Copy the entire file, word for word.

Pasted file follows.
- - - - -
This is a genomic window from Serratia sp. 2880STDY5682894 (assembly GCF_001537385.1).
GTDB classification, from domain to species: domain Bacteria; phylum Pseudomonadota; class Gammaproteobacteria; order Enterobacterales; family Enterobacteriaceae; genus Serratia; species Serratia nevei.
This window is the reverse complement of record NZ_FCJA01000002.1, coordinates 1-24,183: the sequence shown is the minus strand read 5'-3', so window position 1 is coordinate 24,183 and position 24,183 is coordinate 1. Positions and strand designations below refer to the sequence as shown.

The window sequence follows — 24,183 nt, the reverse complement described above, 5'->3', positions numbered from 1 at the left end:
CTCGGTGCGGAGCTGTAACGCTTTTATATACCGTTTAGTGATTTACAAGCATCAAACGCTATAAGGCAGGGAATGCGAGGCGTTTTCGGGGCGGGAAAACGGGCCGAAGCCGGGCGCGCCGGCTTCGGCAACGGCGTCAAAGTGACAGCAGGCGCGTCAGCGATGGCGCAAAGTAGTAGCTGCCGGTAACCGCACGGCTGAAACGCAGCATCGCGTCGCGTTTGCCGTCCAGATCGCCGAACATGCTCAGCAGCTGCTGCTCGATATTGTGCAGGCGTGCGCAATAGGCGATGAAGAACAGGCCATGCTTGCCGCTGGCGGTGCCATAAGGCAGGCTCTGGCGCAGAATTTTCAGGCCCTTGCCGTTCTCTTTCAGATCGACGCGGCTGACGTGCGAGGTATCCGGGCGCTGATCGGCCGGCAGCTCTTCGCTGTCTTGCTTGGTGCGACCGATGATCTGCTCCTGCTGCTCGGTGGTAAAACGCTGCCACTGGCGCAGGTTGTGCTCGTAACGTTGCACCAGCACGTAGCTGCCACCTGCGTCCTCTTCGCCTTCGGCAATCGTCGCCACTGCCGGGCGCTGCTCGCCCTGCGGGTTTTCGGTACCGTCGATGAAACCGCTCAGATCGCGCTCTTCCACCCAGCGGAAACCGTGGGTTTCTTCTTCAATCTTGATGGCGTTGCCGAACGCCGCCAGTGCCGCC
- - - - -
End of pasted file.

This is a genomic window from Serratia sp. 2880STDY5682894 (assembly GCF_001537385.1).
GTDB classification, from domain to species: domain Bacteria; phylum Pseudomonadota; class Gammaproteobacteria; order Enterobacterales; family Enterobacteriaceae; genus Serratia; species Serratia nevei.
This window is the reverse complement of record NZ_FCJA01000002.1, coordinates 1-24,183: the sequence shown is the minus strand read 5'-3', so window position 1 is coordinate 24,183 and position 24,183 is coordinate 1. Positions and strand designations below refer to the sequence as shown.

The window sequence follows — 24,183 nt, the reverse complement described above, 5'->3', positions numbered from 1 at the left end:
CTCGGTGCGGAGCTGTAACGCTTTTATATACCGTTTAGTGATTTACAAGCATCAAACGCTATAAGGCAGGGAATGCGAGGCGTTTTCGGGGCGGGAAAACGGGCCGAAGCCGGGCGCGCCGGCTTCGGCAACGGCGTCAAAGTGACAGCAGGCGCGTCAGCGATGGCGCAAAGTAGTAGCTGCCGGTAACCGCACGGCTGAAACGCAGCATCGCGTCGCGTTTGCCGTCCAGATCGCCGAACATGCTCAGCAGCTGCTGCTCGATATTGTGCAGGCGTGCGCAATAGGCGATGAAGAACAGGCCATGCTTGCCGCTGGCGGTGCCATAAGGCAGGCTCTGGCGCAGAATTTTCAGGCCCTTGCCGTTCTCTTTCAGATCGACGCGGCTGACGTGCGAGGTATCCGGGCGCTGATCGGCCGGCAGCTCTTCGCTGTCTTGCTTGGTGCGACCGATGATCTGCTCCTGCTGCTCGGTGGTAAAACGCTGCCACTGGCGCAGGTTGTGCTCGTAACGTTGCACCAGCACGTAGCTGCCACCTGCGTCCTCTTCGCCTTCGGCAATCGTCGCCACTGCCGGGCGCTGCTCGCCCTGCGGGTTTTCGGTACCGTCGATGAAACCGCTCAGATCGCGCTCTTCCACCCAGCGGAAACCGTGGGTTTCTTCTTCAATCTTGATGGCGTTGCCGAACGCCGCCAGTGCCGCC